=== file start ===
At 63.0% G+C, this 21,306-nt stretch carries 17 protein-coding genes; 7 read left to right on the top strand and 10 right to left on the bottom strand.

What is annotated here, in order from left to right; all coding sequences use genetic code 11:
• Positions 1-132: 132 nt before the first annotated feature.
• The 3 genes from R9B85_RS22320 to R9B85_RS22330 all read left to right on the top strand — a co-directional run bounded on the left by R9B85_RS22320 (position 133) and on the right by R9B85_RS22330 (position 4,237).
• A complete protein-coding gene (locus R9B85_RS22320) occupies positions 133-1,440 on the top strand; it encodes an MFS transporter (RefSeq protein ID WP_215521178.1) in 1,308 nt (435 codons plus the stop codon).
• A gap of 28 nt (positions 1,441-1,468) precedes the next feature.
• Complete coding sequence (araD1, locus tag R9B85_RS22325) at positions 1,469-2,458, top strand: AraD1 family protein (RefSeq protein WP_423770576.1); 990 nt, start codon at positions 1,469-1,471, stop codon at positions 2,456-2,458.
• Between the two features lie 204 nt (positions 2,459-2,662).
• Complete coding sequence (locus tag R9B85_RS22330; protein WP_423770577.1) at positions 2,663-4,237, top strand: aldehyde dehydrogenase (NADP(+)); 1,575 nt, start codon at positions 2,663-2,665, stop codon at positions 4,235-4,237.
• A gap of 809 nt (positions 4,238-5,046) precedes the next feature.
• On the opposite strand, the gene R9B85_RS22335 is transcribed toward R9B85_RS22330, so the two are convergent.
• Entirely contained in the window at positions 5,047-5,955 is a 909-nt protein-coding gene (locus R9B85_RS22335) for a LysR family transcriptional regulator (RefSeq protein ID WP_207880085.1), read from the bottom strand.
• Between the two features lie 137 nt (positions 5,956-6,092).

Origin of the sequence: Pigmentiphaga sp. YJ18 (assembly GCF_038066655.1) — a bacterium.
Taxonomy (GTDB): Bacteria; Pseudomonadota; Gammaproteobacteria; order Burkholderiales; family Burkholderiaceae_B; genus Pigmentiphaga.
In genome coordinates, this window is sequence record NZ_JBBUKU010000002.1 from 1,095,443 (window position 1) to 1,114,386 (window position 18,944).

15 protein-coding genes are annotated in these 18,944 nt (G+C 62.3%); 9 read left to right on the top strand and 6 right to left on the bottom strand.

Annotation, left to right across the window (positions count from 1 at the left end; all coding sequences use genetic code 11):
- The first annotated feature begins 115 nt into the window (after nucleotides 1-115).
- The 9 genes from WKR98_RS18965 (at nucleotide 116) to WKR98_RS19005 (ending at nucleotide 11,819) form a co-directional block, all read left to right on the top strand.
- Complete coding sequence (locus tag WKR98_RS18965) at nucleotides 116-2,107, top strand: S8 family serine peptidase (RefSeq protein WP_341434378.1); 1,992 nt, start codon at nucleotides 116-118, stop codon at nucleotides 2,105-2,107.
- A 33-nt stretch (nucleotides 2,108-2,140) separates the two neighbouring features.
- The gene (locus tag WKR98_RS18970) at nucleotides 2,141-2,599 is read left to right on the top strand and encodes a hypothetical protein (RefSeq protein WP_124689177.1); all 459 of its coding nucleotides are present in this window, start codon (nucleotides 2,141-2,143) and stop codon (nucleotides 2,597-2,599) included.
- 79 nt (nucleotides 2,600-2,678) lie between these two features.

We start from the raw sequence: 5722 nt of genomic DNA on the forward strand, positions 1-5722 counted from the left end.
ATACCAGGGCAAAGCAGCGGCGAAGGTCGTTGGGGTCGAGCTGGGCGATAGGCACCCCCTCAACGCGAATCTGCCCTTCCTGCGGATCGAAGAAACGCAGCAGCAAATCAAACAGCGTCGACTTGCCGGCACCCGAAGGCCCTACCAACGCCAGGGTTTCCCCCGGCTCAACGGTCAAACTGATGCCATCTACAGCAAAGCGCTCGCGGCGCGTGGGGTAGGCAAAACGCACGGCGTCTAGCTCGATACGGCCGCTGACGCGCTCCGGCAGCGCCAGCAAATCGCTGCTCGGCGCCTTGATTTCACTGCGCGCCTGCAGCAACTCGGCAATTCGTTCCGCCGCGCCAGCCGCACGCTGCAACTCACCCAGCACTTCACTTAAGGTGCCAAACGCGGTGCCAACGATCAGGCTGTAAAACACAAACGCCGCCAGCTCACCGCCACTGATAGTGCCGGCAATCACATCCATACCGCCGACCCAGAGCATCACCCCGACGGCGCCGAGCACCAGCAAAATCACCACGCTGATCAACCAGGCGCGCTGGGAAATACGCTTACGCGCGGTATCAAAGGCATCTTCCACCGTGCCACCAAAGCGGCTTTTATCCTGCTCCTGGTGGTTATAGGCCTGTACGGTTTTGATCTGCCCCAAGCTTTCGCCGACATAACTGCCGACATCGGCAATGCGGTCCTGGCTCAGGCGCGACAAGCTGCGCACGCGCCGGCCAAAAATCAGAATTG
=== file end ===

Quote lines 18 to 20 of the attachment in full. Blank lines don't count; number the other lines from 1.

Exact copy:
Annotation, left to right across the window (positions count from 1 at the left end; all coding sequences use genetic code 11):
- The first annotated feature begins 115 nt into the window (after nucleotides 1-115).
- The 9 genes from WKR98_RS18965 (at nucleotide 116) to WKR98_RS19005 (ending at nucleotide 11,819) form a co-directional block, all read left to right on the top strand.